First Day in Prison for Former House Speaker Dennis Hastert

By  | 

Over 40 years after he reportedly sexually abused young athletes he coached, former Republican House Speaker Dennis Hastert reported to prison in a wheelchair. He wasn’t convicted on charges of abuse, but rather his recent violation of banking laws when he payed a victim to keep quiet.

Hastert is one of the most recognizable politicians in U.S. history to serve jail time. And he might never have been caught, had the FBI not noticed how he withdrew large amounts of money from several different banks three years ago. According to the Washington Post, he initially claimed he was being blackmailed, but officials soon realized he was lying.

Read Law Street’s previous take about the charges against Hastert here.

The Background

Dennis Hastert was a wrestling coach and high school teacher in the 1970s and molested five teenagers that he coached. In court in April he stood face to face with his victims and admitted that he “mistreated some of my athletes that I coached.” The judge called him a “serial child molester.”

Jolene Reinboldt testified about Hastert’s four year sexual abuse of her brother Steve when he was in high school. She told ABC:

He took his belief in himself and his kind of right to be a normal person. Here was the mentor, the man who was, you know, basically his friend and stepped into that parental role, who was the one who was abusing him… He damaged Steve I think more than any of us will ever know.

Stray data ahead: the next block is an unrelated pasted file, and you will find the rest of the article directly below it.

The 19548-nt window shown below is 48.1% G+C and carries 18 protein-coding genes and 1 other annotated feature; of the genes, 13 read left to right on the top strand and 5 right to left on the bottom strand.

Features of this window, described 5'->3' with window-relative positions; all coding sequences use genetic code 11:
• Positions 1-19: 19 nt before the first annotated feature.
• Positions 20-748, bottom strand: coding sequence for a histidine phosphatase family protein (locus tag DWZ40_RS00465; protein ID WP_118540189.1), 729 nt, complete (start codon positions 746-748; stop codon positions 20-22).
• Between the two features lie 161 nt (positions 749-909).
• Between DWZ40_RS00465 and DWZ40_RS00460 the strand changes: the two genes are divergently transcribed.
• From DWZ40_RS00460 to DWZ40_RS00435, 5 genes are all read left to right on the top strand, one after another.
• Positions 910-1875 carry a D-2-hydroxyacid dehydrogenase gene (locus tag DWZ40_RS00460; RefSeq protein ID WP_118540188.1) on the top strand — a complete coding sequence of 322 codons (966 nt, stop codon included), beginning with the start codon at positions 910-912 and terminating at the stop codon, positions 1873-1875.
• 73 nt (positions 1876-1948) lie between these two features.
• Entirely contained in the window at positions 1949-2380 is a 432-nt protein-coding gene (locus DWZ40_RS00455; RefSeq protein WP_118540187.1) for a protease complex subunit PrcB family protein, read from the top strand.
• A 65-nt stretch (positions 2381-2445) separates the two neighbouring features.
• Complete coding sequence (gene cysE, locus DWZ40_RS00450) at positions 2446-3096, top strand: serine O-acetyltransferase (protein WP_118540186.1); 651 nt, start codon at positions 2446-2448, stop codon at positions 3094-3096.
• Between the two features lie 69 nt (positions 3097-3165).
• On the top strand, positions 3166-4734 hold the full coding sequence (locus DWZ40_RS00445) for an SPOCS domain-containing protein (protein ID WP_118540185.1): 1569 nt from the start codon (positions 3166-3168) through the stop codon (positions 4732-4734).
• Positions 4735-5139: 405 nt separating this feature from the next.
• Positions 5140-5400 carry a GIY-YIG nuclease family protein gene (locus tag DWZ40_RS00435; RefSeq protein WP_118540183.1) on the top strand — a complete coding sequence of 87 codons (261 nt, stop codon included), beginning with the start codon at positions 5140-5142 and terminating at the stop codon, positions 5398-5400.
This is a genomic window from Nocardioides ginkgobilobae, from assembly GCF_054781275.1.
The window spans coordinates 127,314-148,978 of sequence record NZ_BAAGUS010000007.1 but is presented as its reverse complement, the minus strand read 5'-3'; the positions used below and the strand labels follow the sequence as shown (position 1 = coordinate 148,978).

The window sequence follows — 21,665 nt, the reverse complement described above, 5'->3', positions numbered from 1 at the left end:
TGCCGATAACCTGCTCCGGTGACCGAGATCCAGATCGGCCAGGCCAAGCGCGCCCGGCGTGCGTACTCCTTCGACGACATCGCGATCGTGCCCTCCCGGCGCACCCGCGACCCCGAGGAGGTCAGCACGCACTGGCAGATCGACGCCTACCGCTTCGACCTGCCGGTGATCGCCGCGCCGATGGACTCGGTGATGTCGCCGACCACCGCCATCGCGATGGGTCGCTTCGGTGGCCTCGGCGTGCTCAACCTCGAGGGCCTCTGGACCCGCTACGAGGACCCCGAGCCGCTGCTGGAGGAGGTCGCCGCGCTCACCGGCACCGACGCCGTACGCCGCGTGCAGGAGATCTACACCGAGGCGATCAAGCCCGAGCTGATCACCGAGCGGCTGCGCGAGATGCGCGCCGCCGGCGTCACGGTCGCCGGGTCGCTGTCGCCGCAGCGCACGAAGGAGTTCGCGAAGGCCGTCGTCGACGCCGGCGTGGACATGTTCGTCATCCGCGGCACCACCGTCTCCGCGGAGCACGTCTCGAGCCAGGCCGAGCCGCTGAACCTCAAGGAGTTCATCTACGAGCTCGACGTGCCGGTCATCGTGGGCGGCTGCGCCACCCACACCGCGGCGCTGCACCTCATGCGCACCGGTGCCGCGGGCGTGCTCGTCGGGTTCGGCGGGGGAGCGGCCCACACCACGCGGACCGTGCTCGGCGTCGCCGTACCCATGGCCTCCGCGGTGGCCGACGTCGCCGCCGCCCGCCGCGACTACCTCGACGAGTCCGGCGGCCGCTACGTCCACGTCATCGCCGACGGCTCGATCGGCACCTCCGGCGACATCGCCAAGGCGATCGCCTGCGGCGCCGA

Steve Reinbolt told his sister about Hastert in 1979. He died from AIDS eleven years ago.

The sentence

The court couldn’t charge Hastert with sexual abuse since the statute of limitations had run out. He was instead charged with breaking federal banking laws by withdrawing money from several different banks in amounts small enough to not have to report them. He also lied to the FBI about his banking activity.

Hastert was sentenced to 15 months in a medical federal prison in Minnesota. But since he is now old and in poor health he is likely to get out after 12.5 months. He will not stay in a locked cell, his guards are not armed, and he will have access to recreational activities. It seems like a lenient sentence for someone who allegedly destroyed the lives of at least five young boys. But a man who was once so well-respected in U.S. politics will never be looked at in the same light again.

Emma Von Zeipel
Emma Von Zeipel is a staff writer at Law Street Media. She is originally from one of the islands of Stockholm, Sweden. After working for Democratic Voice of Burma in Thailand, she ended up in New York City. She has a BA in journalism from Stockholm University and is passionate about human rights, good books, horses, and European chocolate. Contact Emma at



Send this to friend